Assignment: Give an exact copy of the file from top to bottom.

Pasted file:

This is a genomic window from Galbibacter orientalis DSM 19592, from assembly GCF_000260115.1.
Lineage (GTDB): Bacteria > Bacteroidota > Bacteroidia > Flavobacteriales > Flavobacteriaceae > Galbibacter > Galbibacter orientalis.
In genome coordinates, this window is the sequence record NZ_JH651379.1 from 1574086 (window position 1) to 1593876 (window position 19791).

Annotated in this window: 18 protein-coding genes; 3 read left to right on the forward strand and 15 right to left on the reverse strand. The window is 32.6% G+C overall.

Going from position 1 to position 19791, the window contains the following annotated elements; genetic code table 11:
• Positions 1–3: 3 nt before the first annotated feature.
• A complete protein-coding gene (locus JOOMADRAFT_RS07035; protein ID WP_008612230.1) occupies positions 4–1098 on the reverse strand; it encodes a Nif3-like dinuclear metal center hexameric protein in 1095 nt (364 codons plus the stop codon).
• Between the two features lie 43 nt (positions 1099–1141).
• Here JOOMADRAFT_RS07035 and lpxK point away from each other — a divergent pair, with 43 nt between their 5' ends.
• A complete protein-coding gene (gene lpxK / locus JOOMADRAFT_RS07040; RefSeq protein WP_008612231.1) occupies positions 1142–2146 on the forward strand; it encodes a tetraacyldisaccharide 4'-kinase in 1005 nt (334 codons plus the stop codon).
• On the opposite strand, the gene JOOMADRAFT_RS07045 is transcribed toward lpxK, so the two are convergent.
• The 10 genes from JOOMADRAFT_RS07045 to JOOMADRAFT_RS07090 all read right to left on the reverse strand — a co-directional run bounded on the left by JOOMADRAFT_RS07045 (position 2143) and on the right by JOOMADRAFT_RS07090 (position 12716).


This is a genomic window from Galbibacter orientalis DSM 19592, from assembly GCF_000260115.1.
Lineage (GTDB): Bacteria > Bacteroidota > Bacteroidia > Flavobacteriales > Flavobacteriaceae > Galbibacter > Galbibacter orientalis.
In genome coordinates, this window is the sequence record NZ_JH651379.1 from 1574086 (window position 1) to 1593876 (window position 19791).

Annotated in this window: 18 protein-coding genes; 3 read left to right on the forward strand and 15 right to left on the reverse strand. The window is 32.6% G+C overall.

Going from position 1 to position 19791, the window contains the following annotated elements; genetic code table 11:
• Positions 1–3: 3 nt before the first annotated feature.
• A complete protein-coding gene (locus JOOMADRAFT_RS07035; protein ID WP_008612230.1) occupies positions 4–1098 on the reverse strand; it encodes a Nif3-like dinuclear metal center hexameric protein in 1095 nt (364 codons plus the stop codon).
• Between the two features lie 43 nt (positions 1099–1141).
• Here JOOMADRAFT_RS07035 and lpxK point away from each other — a divergent pair, with 43 nt between their 5' ends.
• A complete protein-coding gene (gene lpxK / locus JOOMADRAFT_RS07040; RefSeq protein WP_008612231.1) occupies positions 1142–2146 on the forward strand; it encodes a tetraacyldisaccharide 4'-kinase in 1005 nt (334 codons plus the stop codon).
• On the opposite strand, the gene JOOMADRAFT_RS07045 is transcribed toward lpxK, so the two are convergent.
• The 10 genes from JOOMADRAFT_RS07045 to JOOMADRAFT_RS07090 all read right to left on the reverse strand — a co-directional run bounded on the left by JOOMADRAFT_RS07045 (position 2143) and on the right by JOOMADRAFT_RS07090 (position 12716).